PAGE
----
"Die Young" is, indeed, another in a long line of Epicurean anthems. Life is short and meaningless, so you might as well pursue your worst impulses right away. You might die tomorrow, after all. This isn't a unique theme, of course. From Nike's "Just Do It" campaign to a million other advertisements, we've been told to look out for Number One's happiness and pleasure right now. I'm going to leave aside the flagrant symbolism of the music video, which, aside from being an all-around soft-porn flick, features upside-down crosses and ubiquitous pentagrams and other pagan symbols, none of which I find surprising or accidental. She was trying to shock me, but she's pretty naive.
Ke$ha takes the Epicurean thing a tad bit further. It's not: "Take the time to notice the sweet little things in life, smell the roses, appreciate your spouse or kids, go skydiving or mountain climbing." No, not that kind of stuff. Her version is to make sure you have sex with and fleetingly enjoy somebody else's loved one. "It's such a shame that you came here with someone / so while you're here in my arms / Let's make the most of the night like we're gonna die young."
Think of that. In one line we have here a worldview corrosive of commitments of any kind, unless that commitment is the commitment to not have any commitments. Pure sexual autonomy fueled by the narcissistic and nihilistic belief that actions have no meaning, significance, or consequence. "Don't care who's watching when we tearing it up," she sings. No standards, no judgments, no guilt, no shame whatsoever. But this kind of freedom isn't freedom at all. It is bondage.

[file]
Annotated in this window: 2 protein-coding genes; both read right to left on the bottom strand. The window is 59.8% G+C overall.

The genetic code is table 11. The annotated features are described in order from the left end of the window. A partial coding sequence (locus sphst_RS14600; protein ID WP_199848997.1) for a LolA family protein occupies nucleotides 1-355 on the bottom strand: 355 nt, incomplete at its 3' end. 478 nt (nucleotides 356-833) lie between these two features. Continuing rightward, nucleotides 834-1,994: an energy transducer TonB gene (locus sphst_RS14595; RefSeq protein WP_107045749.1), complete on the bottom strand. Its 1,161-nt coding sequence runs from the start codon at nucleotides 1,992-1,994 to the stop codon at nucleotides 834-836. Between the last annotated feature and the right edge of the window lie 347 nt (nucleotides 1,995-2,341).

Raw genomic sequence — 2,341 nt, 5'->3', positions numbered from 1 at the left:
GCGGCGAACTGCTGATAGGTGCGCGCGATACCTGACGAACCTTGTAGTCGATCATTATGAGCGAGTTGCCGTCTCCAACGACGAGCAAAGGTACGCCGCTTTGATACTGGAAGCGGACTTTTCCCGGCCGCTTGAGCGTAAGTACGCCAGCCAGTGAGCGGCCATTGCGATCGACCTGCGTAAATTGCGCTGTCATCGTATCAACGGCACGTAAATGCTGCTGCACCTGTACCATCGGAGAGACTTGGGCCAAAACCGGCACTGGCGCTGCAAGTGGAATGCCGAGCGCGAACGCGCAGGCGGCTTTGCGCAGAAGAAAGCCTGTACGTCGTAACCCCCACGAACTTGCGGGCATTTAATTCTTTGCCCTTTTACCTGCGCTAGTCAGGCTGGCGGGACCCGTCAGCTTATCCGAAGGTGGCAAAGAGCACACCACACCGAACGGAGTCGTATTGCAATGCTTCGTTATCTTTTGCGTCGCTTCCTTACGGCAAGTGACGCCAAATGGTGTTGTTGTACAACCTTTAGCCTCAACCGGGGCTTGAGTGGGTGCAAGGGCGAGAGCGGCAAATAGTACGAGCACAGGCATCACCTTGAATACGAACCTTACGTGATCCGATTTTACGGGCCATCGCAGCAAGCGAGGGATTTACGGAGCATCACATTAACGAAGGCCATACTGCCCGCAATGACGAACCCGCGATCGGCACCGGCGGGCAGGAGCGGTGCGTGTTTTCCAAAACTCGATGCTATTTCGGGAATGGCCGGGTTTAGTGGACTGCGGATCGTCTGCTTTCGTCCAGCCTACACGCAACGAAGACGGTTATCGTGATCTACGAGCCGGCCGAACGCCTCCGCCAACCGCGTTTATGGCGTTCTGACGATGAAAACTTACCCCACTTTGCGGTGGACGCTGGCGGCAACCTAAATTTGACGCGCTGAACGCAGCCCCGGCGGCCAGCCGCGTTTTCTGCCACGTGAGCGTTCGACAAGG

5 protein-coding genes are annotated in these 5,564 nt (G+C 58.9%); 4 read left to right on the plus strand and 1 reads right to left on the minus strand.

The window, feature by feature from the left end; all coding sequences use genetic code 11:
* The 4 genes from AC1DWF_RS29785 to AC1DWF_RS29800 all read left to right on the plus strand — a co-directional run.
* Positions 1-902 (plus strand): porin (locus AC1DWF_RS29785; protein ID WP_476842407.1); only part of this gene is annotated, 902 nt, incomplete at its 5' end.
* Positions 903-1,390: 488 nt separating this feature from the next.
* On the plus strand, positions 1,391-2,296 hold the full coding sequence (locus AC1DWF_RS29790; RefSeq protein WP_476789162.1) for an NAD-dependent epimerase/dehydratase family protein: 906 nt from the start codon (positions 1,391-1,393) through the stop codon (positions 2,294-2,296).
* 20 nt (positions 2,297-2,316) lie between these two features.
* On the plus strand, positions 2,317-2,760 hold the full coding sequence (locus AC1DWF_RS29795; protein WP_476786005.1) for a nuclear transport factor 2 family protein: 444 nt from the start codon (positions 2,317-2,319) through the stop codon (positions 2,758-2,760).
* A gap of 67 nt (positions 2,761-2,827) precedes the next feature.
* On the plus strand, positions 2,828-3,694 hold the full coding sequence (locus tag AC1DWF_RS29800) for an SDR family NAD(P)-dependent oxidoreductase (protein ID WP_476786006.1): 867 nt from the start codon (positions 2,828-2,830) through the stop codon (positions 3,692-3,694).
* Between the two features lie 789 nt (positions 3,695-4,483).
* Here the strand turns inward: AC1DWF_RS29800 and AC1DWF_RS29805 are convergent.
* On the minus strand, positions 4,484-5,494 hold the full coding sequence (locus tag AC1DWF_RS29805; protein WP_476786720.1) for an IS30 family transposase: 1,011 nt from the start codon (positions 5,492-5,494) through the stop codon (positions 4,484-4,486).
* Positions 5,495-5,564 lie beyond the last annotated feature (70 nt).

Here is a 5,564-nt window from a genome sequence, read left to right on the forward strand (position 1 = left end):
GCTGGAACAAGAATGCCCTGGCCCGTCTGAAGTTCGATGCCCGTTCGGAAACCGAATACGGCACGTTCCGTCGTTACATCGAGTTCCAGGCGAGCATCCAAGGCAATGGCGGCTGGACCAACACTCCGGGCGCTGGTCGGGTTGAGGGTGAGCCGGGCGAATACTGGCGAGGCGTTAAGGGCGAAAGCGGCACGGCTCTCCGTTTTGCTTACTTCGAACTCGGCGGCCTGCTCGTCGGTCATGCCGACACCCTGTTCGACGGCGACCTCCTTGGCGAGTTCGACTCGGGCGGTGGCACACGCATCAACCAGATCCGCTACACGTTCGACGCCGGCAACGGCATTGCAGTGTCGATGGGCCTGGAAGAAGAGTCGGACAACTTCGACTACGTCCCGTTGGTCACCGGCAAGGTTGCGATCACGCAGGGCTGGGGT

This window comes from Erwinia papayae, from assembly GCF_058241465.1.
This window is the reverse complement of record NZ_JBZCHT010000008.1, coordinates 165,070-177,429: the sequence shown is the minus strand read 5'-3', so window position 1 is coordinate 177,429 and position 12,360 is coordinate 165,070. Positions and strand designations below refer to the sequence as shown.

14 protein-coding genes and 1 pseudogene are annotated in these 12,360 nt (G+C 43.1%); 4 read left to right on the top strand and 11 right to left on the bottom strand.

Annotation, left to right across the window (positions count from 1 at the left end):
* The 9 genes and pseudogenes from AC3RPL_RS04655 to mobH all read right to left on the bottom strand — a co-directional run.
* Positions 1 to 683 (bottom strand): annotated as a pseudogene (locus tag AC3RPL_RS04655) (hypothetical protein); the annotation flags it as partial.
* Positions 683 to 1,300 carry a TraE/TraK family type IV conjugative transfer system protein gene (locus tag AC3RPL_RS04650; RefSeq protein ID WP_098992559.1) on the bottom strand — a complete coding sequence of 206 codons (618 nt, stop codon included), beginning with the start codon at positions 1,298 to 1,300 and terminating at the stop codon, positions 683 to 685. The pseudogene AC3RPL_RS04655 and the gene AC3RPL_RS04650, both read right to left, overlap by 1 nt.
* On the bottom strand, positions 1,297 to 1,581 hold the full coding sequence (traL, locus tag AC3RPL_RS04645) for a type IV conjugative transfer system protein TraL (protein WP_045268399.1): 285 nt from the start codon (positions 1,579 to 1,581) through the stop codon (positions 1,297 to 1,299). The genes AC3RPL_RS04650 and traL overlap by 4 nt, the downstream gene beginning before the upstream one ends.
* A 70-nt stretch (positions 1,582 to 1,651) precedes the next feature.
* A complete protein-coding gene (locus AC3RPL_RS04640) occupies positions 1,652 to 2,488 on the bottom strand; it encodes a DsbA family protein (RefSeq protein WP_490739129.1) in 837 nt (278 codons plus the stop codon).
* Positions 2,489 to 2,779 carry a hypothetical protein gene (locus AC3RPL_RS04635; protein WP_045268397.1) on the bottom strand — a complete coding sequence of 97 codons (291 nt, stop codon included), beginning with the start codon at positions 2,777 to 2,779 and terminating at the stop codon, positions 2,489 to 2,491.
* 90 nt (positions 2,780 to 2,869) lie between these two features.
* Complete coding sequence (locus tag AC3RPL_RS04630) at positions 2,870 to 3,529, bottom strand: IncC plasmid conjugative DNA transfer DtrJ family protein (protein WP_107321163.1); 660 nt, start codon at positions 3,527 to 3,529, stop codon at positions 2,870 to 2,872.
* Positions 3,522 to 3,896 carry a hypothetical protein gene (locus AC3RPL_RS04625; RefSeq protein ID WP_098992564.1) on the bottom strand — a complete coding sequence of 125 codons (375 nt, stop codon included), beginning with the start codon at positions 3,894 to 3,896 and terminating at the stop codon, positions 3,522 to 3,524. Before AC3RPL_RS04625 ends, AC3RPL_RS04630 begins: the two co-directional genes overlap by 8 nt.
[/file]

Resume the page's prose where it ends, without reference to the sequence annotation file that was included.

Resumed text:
When "freedom" is not constrained or oriented to meaning, purpose, and significance outside of one's self, that is, oriented to virtue, one is utterly captive to impulsive desires. No outside standards, boundaries, or brakes means that you have to serve your impulses because there is no other alternative. Now, does being forced to serve your whims and impulses sound like freedom? This kind of freedom is as phony as a $3 bill.
Of course, there is one further problem: reality. Ke$ha can sing all she wants of the glories of hooking up with other people's lovers and "tearing it up" because she's going to die tomorrow morning, but the vast majority of young people dancing at a club, um, do not die the next morning. And that means, all due respect to her fanciful thinking, consequences. The Devil just loves this sort of thing: making extreme hangovers, awkward morning-after conversations, insecurity and shame when he doesn't call afterwards, getting beat up or harassed or murdered by angry significant others, accidental babies, and sexually transmitted diseases look like a total blast! Can't wait to do it again tonight!
I'll sum it all up: Ke$ha's "Die Young" philosophy is a pretty good way to insure that you'll... die young.
My friend, the longtime bartender, doesn't see an innocent having a good time so much anymore. He pretty much sees young people trying their best to kill themselves. I wish that 40 million YouTube views represented just a hundred teeny-bopper, bubble-gum fan-girls who each watched it 400,000 times. But I'm not that stupid.
We've got a cultural problem on our hands.